I want to say all kinds of things right now but the words are hard. Impossible. I’ve started sentences and deleted them. Maybe it’s because there are no words. It’s not enough to say, “I’m sorry,” or “my condolences” because what you’ve lost is so much more than a person or people. You’re shaken. Grief becomes a piece of you. You’re different now. Everything is different now. And yet, it’s not. It was like this all along. Or was it? There’s no way to describe it. You have to have lived it. But you’d wish this on no one, not even for the comfort of having someone who understands and can discuss it with you.

    Please know that you’re not alone, even in the moments when it all feels so heavy that you you might shatter into a million pieces. In those moments, think of the person who just “joined the club,” this suffocating, indescribable, painful club, or the person who is about to and doesn’t know it yet, is just seconds away. In that moment, send a little prayer or intention or energy or even just a breath out into the universe so that they can have yours when they can’t catch their own. And yes, keep showing up. I don’t know you, but I love you. And if we don’t have this basic level of humanity – of life and death and grief and love and everything in between – what else is there?

  • Kristol

    Hey Janelle,

    I’ve been following you for a while now. I’ve been such a fan and even though you don’t know me, nor I you, I want you to know I am here. I was there when you hated Calliou, I was there when you worried about Arlo being your last baby, and when your sweet G-ma was so abruptly taken from you. I don’t usually comment (this might be my 3rd), but I felt compelled to let you know I am here. Praying for you daily, liking pics on Instagram, reading every post. May you heal from this grief and continue to make this world brighter. One day at a time. Wishing peace, blessings and comfort to you and your beautiful family.

  • Andrea

    I am so grateful to you for putting this perspective out into the world (which is basically how I feel about all your posts). This is a thing I needed to hear, that it’s okay to still be fucked up ten months after my mother died during a cardiology procedure (again, NOT THE SAME THING as what your trauma). Thank you.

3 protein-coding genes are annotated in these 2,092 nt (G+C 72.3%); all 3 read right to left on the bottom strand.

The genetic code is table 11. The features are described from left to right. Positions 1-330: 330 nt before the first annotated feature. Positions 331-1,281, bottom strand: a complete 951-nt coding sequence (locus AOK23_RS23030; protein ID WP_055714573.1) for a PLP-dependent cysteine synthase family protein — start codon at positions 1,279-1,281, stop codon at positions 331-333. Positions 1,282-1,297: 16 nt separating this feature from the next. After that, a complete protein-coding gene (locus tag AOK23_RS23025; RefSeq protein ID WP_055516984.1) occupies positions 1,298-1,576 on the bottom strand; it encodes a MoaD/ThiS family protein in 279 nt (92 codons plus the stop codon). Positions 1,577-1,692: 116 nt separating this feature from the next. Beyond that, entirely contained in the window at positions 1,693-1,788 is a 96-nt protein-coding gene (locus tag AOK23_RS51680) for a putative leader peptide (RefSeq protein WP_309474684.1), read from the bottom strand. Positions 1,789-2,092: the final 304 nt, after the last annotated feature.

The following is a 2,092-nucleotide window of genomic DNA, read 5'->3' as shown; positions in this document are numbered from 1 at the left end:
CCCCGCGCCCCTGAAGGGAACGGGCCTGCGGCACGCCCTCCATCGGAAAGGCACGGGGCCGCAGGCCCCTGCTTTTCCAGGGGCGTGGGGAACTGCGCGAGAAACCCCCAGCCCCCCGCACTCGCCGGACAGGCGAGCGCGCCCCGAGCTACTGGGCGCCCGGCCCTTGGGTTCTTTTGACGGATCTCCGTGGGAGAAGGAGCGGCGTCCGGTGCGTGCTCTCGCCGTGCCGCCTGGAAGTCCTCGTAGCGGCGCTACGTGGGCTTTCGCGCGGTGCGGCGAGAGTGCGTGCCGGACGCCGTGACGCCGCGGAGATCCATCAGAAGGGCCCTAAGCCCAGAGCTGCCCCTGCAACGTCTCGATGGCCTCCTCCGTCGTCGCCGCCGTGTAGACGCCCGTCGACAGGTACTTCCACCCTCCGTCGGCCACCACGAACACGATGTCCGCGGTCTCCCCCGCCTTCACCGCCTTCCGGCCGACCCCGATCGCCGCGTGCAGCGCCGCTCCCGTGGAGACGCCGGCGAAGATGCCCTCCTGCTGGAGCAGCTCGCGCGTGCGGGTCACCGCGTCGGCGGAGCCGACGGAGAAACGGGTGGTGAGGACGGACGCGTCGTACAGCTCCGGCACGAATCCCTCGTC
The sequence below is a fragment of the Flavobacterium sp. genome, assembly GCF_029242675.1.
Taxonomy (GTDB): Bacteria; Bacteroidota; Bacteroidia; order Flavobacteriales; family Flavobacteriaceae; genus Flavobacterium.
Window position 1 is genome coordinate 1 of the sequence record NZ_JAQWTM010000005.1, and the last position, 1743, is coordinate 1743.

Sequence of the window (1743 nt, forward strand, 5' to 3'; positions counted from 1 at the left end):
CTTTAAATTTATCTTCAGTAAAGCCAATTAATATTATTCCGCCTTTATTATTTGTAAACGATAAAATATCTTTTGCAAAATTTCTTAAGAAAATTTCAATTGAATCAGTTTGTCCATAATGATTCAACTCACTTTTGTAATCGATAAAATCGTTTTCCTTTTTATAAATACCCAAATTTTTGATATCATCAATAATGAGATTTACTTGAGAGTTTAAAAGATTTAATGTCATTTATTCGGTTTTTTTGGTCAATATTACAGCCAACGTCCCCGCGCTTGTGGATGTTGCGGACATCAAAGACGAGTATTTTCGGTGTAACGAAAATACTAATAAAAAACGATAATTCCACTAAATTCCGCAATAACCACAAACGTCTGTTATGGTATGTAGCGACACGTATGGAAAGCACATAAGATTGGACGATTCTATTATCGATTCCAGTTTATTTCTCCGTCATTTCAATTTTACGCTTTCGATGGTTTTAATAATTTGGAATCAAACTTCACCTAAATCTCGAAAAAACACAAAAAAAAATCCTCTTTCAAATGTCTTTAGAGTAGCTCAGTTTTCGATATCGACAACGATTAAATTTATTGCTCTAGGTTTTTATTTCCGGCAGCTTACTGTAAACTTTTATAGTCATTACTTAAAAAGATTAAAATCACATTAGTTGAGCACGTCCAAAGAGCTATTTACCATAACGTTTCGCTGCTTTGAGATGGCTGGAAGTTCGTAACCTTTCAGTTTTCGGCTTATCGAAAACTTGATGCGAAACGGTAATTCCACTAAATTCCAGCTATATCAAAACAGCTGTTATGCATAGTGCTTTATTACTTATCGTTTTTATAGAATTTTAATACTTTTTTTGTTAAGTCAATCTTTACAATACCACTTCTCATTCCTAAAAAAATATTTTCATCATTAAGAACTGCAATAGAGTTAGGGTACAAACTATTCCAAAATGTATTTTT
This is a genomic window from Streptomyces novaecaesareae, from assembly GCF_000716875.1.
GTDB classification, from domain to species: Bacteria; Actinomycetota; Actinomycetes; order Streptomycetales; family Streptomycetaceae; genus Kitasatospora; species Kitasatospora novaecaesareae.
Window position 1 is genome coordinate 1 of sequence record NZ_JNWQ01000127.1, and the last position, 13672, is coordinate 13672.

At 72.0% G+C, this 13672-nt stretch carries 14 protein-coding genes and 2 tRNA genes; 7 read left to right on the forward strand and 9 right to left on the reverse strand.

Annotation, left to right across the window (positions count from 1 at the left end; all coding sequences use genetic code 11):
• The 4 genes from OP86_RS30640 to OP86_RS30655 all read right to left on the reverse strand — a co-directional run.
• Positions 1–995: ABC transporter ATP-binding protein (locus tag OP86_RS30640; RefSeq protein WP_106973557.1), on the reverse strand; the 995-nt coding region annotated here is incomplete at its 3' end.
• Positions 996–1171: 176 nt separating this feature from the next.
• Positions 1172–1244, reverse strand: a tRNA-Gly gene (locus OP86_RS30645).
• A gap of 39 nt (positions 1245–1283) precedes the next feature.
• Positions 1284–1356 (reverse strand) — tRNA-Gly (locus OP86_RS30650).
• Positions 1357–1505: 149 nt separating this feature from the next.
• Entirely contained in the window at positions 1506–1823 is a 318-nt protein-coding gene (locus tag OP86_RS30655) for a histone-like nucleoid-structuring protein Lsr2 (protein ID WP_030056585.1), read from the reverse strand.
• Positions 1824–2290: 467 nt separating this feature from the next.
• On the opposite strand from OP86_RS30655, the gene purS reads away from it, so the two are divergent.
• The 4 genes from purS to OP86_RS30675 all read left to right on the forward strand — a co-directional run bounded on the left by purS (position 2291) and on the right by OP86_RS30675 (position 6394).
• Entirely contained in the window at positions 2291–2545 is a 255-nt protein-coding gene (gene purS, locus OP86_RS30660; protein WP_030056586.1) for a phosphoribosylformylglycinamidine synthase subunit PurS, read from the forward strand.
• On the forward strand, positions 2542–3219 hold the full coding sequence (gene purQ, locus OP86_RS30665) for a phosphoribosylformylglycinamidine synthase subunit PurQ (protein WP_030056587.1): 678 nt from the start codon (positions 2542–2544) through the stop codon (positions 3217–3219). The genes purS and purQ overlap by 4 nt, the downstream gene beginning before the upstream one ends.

• KatharineS

    Hi Janelle,
    The words you put out into the world help other people cope. I hope knowing that helps you.

  • Kristy

    You have such a gift in your writing. Thank you for communicating so eloquently a story that needs telling. The photo of your grandmother is so poignant – she looks quite young and vibrant and beautiful. So very sorry that you and your family must endure this terrible trauma, I can’t imagine how hard that must be but your writing conveys it well.

  • Tina

    I’m so, so very sorry you are going through this. I can’t imagine the pain that comes from losing a loved one that way. I’m so sorry that happened, that your grandmother was ripped away from you.
    I will say I know what you mean when someone comes to the door unexpectedly and you start to panic. Nearly 20 years ago, on Christmas night, just, I mean JUST after my husband looked at each other, with the little ones in bed and said that was a pretty good Christmas, at 10:30, my phone rang, and we looked at each other, because no one calls that late. It was news that my cousin had died unexpectedly and they had just found his body a few minutes before. To this day, if the phone rings after 9 or 10 o’clock, I start to panic (which, really, the only people that call that late are my in-laws). But I still panic and shake when I pick up the phone.

  • Kristy